Your family is invited to a friend’s house for dinner, and your friend has cooked food that your child is not familiar with. Your child looks at what is being offered on the plate and seems dubious. You see the look, and start to make a big deal about how delicious this foreign food must be. You talk about how the kids only has to eat it once, just try a bite, come on, be a big girl, we don’t want to disappoint our host, pleeeease try a bite? I’ll give you ice cream if you eat it!… Making a big deal out of the weird food is going to make your child want to try it even less, because now the pressure is on, and they are feeling the spotlight on them. Have you ever been pressured to eat when everyone is watching? Also, if you have made the chicken nugget mistake in the past, they know that they can hold out for something better if they just plain refuse. This is where you might make mistake number one again: “I’m sorry she won’t eat your food… she’s a picky eater.”

“Come on, just one bite?”

What we did: We didn’t talk about the food. It went on a plate, the kid was set in front of it, and we started to eat. Naturally, if the food was good, yummy noises were made by the adults and the chef was complimented. If the child was hungry, it was probably eaten, or at least tasted. If they didn’t eat it, we would apologize to the host if they looked especially offended, but we never labeled our kid as picky or rude. An “I’m sorry, she must not be hungry right now,” did just fine. If your child says “I don’t like xyz…” you can say, kindly, “You may actually like it; you just don’t want to eat it right now”  or “Maybe you don’t like the flavor now, but what you like will change as you get older.”

Let them try everything:

We gave our kids all kinds of food when they were babies.  So long as it wasn’t a major allergen and was thoroughly mashed as to be easy to swallow, it went in their bowl. They would eat what we ate, so long as they were able to chew it. We would gently spice their mashed food with garlic, cinnamon, curry, and other flavors. By the time they were graduating to food that they could chew themselves, they were fond of all kinds of textures and flavors.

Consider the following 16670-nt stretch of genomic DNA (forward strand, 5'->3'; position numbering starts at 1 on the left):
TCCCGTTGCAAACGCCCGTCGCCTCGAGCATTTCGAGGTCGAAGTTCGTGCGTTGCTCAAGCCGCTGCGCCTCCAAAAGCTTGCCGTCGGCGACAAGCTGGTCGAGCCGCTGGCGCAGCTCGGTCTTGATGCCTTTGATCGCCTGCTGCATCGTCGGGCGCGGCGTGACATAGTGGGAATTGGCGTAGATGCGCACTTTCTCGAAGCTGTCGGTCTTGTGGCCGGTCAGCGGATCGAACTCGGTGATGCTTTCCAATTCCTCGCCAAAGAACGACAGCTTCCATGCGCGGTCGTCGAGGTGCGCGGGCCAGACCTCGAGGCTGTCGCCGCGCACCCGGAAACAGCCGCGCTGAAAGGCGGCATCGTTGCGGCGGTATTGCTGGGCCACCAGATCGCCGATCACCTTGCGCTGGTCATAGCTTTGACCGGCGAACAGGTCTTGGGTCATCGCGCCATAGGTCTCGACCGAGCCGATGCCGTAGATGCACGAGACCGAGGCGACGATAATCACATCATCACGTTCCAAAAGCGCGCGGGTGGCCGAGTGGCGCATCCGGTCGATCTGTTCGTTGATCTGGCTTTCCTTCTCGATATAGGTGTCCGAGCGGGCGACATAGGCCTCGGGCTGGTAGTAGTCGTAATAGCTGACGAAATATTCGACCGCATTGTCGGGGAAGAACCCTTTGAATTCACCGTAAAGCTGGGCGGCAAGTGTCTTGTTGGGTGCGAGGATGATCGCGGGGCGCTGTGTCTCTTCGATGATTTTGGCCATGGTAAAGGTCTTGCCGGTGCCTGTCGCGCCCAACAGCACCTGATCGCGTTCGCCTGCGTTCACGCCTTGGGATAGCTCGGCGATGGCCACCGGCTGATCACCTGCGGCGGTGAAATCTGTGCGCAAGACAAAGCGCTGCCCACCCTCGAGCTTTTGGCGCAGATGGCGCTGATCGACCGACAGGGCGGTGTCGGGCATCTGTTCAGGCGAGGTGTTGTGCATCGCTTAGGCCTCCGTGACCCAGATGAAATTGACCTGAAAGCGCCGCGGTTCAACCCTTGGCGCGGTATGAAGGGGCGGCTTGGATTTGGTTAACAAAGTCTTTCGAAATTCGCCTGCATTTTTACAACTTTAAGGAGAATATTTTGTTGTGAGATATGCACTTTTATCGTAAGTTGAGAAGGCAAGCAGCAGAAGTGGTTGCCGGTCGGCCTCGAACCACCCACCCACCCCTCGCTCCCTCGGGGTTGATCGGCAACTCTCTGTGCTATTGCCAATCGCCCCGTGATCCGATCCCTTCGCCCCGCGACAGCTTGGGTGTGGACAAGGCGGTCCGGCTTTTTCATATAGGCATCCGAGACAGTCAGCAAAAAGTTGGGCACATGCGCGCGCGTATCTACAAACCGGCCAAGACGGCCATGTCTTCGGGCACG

So, now we have the teens that will consume just about anything, and rarely do we hear them say that they straight up won’t try a dish. They chomp on durian, enjoy pickled jellyfish, and love Sriracha (we never told them that kids aren’t supposed to like spicy food). We will be able to travel the world and not have to worry about where we can buy something that they will eat, too.

Final note:

All of this advice is basically null if the child in question has a sensory processing disorder (such as autism) and has food aversions. I would still recommend trying it out, but go easy and keep your expectations and pressure low. If you’re concerned about the nutritional intake of your child, please speak to their pediatrician or a certified nutritionalist about how to make sure that they are getting the calories and nurtients to thrive.

2 responses to “Children are Not Born Picky Eaters”